that no maintenance has been done. They haven’t hired a maintenance contractor,
and that’s really so key to have it thrive. It’s just one of the biggest
mistakes homeowners make. After you make it a large investment in your yard,
you have to take care of it.
Aaron:
Well,
I think that’s kind of the ideal landscape in most people’s mind is low
maintenance, right? Low maintenance doesn’t mean zero maintenance, it just
means low maintenance. That’s kind of more of the trend now is people are
working towards lower maintenance lawns, because you’re spending a ton of time
out there and also money, potentially, either irrigating all your grass or
fertilizing, constantly doing stuff. Are there any tips that you can provide
maybe the audience for for kind of building a lower maintenance?
Mike:
Artificial
turf is the best, but a fescue is a great variety, a Marathon II fescue. It’s a
deep root grass, it’s drought tolerant. It doesn’t require a lot of water, so
that’s good. That’s probably my best advice as far as fertilization. You always
want to fertilize late spring, right before the summer so it can, you know,
really take and grow as much as it can during the summer time. But again,
having a maintenance contractor on board is huge. There’s a new fertilization
system that I’ve just started using called easy flow, and it’s actually …
they have several sized tanks, but the one geared towards homeowners is a 1.5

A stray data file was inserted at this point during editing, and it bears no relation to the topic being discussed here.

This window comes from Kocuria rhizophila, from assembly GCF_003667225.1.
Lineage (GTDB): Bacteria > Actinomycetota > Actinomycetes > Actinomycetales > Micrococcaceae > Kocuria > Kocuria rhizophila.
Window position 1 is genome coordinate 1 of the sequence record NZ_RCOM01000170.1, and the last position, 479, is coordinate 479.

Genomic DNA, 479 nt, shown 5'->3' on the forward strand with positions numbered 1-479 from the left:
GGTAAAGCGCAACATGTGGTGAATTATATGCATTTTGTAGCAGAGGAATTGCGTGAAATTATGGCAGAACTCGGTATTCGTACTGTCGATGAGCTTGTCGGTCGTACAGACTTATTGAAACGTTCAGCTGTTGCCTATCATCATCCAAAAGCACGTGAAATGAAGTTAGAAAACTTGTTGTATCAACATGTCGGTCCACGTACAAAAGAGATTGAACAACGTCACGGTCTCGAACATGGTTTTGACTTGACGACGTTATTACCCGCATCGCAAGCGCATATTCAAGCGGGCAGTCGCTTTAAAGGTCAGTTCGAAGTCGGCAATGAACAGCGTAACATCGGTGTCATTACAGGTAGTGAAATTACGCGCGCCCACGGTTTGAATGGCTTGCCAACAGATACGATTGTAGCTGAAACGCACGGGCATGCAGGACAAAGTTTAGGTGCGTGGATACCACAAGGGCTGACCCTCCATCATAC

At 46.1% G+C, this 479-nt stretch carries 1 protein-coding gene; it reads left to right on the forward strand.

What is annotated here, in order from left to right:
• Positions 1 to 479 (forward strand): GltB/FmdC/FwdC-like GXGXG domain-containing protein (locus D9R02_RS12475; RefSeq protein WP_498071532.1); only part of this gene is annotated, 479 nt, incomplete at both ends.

gallon and it’ll actually be installed before your irrigation manifold, so
essentially before all your valves, and it’s a low dose fertilization that is
just constantly going through your system. So it’s super user friendly, you
don’t have to wonder if your gardener ever fertilized or not. It’s just a no
brainer, it’s just under $300, so it’s within reason, and it’s just low dose
fertilization year round.
Tracy:
Whether
you hire someone or do it yourself, kind of the formula would be to first of
all do your research on what’s going to be able to-
Aaron:
Survive,
[crosstalk 00:13:10]-
Tracy:

survive, kind of determine what type of maintenance you’re capable of and then
set that up and have a really strong plan for how you want things to look and
then also how you’re going to keep them maintained.
Aaron:
If
the audience is listening and wondering where, you know, maybe go to a local
nursery or something and find, you know, if you were looking for more robust
plants that maybe don’t require as much maintenance on a daily basis, just go
to the … find whatever plants they carry, see what they suggest, because it’s
different everywhere, right? Different places.
Mike:
It
is different everywhere. I always recommend doing some research. I’ve been in
this industry for going on 18, 19 years, and I’ve seen every type of nursery
there is, and what I’ve found is it’s worth doing your research to find
nurseries that specify in certain plants.
Aaron:
Are
the plants that are carried at big box stores for example, are they on par, or
are they a lesser quality than maybe some of the local nurseries in your mind?
Or are they-
Mike:
I’ve